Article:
Europe

Robeco Trains Sights on Finance Sector Climate Policies

Decarbonisation of portfolios one of five new engagement priorities for Dutch asset manager.

Netherlands-based asset manager Robeco will actively engage with firms across the finance sector to monitor and ideally accelerate their efforts to reduce carbon emissions resulting from their investment and lending activities.

This new focus on the net-zero transition efforts of the finance sector is one of Robeco’s five new engagement priorities for 2021. In addition, the firm will also focus this year on climate change laggards across multiple sectors, unsecure working conditions and labour practices, human rights due diligence and the social impact of gaming.

Robeco’s active ownership team will engage with financial institutions funding high emitting sectors and companies as a matter or priority.

Peter van der Werf, Senior Engagement Specialist, pointed out that fossil fuel financing by banks has grown every year since the Paris Climate Agreement was signed in 2015. As a sector exposed to the physical, transition and liability risks of climate change, Robeco will be calling on financial institutions to set climate targets and ensure alignment of their portfolios with the Paris Agreement.

“Global banks have an important role in financing the transition to a Paris-aligned economy. Among globally diversified banks, there are still a lot with a significant exposure through their lending book to carbon-intensive industries, which run a risk of being forced by the move to a Paris-aligned global economy to make significant changes,” he said.

As part of the engagement exercise, Robeco will develop a set of investor expectations, in collaboration with other members of the International Investor Group on Climate Change, to set out minimum standards of reporting against guidelines set out by the Task Force on Climate-related Financial Disclosures.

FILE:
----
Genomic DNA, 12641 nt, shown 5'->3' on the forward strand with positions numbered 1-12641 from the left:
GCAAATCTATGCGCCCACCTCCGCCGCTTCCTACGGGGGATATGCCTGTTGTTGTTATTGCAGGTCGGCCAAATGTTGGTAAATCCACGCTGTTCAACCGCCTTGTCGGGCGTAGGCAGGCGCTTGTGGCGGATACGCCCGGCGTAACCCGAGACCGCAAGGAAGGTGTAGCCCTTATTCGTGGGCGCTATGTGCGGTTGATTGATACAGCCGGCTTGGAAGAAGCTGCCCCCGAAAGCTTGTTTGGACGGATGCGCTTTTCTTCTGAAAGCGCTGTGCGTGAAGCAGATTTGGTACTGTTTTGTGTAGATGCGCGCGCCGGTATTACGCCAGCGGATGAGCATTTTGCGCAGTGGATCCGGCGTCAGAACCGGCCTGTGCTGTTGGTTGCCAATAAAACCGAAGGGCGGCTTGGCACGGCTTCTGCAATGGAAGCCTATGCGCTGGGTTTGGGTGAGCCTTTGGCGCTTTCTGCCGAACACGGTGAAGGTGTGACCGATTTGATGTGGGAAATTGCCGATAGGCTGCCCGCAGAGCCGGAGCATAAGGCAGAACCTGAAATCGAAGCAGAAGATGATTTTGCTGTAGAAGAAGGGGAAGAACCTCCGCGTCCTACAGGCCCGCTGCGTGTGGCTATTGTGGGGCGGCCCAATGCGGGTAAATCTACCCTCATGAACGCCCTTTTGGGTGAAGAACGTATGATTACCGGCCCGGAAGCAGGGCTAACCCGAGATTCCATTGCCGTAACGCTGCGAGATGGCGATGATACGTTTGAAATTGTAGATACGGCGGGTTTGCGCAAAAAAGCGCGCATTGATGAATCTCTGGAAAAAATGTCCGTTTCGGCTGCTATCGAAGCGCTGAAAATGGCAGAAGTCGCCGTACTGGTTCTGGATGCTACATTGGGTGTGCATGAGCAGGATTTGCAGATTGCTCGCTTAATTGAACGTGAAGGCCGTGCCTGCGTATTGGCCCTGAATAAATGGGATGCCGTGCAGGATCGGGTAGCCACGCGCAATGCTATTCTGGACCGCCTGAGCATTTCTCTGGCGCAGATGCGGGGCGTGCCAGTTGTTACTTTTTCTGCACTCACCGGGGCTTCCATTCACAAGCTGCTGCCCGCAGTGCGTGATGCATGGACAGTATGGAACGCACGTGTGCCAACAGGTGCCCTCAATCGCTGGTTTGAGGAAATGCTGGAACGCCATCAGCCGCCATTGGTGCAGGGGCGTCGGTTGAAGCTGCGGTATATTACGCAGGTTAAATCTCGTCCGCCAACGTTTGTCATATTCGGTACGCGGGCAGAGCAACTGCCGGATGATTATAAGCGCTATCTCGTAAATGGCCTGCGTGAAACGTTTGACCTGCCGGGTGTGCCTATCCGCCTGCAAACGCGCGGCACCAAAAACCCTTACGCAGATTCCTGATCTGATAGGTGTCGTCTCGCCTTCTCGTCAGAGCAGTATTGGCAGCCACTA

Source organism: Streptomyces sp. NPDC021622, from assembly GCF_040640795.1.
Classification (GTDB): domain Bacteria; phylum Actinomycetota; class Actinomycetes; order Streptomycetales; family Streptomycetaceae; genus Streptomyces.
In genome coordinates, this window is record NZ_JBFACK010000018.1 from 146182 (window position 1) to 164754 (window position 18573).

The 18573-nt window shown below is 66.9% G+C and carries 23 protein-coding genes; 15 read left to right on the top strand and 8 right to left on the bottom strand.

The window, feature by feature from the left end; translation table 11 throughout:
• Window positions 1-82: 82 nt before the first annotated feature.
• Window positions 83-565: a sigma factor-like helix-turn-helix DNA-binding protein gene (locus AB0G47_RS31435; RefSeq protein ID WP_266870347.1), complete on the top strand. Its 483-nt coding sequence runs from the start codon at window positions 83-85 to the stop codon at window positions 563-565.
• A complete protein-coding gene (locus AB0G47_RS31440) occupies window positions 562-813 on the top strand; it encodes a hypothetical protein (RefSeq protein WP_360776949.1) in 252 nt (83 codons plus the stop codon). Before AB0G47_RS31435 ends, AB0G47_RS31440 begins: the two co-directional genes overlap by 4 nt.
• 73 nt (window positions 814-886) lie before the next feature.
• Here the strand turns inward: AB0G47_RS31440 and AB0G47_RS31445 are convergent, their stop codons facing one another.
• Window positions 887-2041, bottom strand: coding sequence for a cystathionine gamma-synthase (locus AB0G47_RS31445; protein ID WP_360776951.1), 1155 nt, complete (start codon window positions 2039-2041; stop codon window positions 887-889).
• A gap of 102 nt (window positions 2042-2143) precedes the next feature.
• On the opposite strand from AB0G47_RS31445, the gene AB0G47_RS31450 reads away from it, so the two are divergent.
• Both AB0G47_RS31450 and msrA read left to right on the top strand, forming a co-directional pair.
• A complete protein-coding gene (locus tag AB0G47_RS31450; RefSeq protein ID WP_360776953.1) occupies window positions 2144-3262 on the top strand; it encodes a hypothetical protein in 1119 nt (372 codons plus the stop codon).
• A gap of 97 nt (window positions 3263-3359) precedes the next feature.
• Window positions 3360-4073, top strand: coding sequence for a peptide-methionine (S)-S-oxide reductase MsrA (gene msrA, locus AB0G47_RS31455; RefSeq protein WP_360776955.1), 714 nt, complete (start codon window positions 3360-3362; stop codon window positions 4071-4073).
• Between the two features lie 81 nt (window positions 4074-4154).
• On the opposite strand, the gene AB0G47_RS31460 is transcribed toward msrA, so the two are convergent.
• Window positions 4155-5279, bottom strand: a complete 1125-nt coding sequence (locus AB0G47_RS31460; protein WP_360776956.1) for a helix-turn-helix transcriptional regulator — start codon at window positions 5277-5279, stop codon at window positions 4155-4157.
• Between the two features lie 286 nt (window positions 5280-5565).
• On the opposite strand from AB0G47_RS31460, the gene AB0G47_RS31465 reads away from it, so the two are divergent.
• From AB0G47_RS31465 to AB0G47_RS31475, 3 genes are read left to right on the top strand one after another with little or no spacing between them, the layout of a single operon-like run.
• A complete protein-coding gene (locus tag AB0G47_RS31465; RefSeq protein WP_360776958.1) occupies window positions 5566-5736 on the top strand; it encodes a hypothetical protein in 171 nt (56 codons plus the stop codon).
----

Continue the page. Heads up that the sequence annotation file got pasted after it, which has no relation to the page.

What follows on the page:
Although many large financial institutions have made commitments to achieving net zero emissions from their portfolios by 2050, several high-profile banks have been targeted by investors for not acting in line with their stated future intentions.

Earlier this month, a group of investors coordinated by UK non-profit ShareAction called on HSBC to publish a credible plan for reducing its exposure to fossil fuels. In October last year, the Science-Based Targets initiative launched a framework to help financial institutions to verify that their plans to decarbonise their loan books, portfolios and operations are aligned with the UN Intergovernmental Panel on Climate Change recommendations.

The introduction of three new engagement themes on social topics partly reflects issues highlighted by the impact of the Covid-19 pandemic. The forced closure of large sectors of the economy, notably non-food retail and hospitality, has increased the need to address employment rights more urgently, said van der Werf, especially of those working in the ‘gig economy’, while the pandemic-induced lockdowns had vastly increased the number of people engaging regularly with gaming activity, with potentially negative implications for mental health.

Robeco added that its human rights due diligence theme would focus in particular along supply chains, noting that present efforts within sectors including automotive, apparel and technology were not adequately addressing potential rights abuses.

These new themes augment an extensive existing engagement programme, covering more than 20 environmental, social and governance issues. Robeco typically runs each theme for approximately three years, engaging with firms across its portfolio depending on materiality.

Robeco has approximately €158 billion in assets under management, of which €138 is committed to ESG integration. In December, the firm announced its commitment to achieving net-zero emissions from its portfolios by 2050 or sooner, setting and reviewing carbon reduction targets every five years.

Robeco was also one of 30 asset managers, collectively responsible for US$9 trillion AUM, to found the Net Zero Asset Managers Initiative last year.

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